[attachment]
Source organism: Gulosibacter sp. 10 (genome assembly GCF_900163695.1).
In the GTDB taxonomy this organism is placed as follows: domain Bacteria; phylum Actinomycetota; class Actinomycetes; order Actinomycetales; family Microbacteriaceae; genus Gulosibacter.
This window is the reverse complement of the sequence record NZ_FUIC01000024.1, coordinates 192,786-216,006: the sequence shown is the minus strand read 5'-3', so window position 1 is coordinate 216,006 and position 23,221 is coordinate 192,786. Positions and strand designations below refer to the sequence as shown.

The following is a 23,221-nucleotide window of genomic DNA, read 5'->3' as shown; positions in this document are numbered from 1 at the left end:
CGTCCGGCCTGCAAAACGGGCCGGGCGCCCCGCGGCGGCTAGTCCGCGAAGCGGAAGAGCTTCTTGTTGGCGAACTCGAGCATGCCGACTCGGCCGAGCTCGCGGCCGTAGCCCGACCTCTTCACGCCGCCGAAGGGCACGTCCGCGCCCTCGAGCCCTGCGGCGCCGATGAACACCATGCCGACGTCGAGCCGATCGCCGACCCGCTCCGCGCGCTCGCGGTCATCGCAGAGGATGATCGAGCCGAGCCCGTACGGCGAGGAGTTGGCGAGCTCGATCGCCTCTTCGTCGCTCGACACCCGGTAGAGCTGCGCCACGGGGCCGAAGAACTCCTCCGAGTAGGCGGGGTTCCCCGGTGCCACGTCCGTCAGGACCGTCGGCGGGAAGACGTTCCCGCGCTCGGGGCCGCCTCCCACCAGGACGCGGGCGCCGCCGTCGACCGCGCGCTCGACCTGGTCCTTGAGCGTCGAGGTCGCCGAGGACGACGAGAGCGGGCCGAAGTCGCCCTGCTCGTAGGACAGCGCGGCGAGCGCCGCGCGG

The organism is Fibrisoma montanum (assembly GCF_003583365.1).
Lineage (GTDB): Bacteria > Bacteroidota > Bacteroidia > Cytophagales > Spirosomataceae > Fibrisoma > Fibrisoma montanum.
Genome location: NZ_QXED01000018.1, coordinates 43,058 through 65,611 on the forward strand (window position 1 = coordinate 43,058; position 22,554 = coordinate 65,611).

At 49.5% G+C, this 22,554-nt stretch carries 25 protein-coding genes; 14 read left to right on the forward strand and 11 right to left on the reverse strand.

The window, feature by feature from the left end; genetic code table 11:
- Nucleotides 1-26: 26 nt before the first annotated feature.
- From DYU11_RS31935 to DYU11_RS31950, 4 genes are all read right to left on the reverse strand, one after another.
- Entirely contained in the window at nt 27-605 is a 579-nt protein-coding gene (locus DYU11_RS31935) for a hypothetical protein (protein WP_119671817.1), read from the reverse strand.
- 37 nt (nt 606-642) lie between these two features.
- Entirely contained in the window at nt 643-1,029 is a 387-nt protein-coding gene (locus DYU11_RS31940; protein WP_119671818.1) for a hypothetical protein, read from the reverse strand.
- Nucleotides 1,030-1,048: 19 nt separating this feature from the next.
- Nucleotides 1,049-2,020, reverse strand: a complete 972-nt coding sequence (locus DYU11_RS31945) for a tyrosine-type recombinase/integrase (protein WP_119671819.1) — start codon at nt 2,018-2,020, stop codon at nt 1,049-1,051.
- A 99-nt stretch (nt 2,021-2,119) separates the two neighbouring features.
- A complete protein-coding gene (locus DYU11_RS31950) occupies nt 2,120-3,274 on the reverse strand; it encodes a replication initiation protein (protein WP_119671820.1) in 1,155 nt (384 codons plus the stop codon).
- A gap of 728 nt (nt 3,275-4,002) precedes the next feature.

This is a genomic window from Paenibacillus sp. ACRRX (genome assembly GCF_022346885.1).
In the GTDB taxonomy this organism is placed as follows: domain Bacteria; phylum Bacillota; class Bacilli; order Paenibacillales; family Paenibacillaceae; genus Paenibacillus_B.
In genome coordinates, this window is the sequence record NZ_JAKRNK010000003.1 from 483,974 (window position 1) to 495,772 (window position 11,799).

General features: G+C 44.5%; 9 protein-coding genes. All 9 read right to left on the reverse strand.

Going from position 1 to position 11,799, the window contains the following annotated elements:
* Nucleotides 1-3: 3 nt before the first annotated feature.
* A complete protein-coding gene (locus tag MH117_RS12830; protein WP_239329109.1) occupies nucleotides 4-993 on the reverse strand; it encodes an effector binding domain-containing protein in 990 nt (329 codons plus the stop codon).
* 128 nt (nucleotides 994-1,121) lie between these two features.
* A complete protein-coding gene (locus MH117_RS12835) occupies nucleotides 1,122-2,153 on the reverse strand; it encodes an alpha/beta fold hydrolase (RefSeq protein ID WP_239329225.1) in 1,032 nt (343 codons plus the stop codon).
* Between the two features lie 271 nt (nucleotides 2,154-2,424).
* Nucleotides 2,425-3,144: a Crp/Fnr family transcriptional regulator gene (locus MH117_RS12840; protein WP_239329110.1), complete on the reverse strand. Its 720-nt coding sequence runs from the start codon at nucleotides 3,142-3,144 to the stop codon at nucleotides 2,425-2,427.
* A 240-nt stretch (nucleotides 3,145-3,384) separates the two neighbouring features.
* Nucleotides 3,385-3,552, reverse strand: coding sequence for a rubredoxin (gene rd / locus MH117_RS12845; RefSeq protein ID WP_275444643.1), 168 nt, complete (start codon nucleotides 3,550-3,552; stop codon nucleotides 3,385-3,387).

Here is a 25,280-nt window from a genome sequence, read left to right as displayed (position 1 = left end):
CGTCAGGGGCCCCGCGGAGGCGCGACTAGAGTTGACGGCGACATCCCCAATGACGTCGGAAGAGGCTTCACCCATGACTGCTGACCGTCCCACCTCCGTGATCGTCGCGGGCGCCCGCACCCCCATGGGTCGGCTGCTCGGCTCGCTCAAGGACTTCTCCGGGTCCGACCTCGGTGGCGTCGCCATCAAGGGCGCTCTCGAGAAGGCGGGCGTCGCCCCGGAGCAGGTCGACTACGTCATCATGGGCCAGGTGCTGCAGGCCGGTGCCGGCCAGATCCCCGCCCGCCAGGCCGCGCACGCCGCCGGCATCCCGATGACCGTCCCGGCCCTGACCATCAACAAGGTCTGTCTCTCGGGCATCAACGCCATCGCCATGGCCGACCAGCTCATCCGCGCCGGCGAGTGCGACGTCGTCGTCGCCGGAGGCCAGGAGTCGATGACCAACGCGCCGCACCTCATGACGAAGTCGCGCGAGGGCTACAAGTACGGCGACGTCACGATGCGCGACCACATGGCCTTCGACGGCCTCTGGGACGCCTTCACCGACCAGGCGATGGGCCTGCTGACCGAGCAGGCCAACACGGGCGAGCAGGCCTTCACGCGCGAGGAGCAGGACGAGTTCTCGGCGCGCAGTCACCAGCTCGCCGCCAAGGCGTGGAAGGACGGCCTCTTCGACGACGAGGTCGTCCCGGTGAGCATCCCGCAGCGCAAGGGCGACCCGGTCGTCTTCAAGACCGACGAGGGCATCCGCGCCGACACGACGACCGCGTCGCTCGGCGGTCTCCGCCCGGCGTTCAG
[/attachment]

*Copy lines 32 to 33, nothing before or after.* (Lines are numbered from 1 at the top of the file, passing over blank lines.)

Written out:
* A 240-nt stretch (nucleotides 3,145-3,384) separates the two neighbouring features.
* Nucleotides 3,385-3,552, reverse strand: coding sequence for a rubredoxin (gene rd / locus MH117_RS12845; RefSeq protein ID WP_275444643.1), 168 nt, complete (start codon nucleotides 3,550-3,552; stop codon nucleotides 3,385-3,387).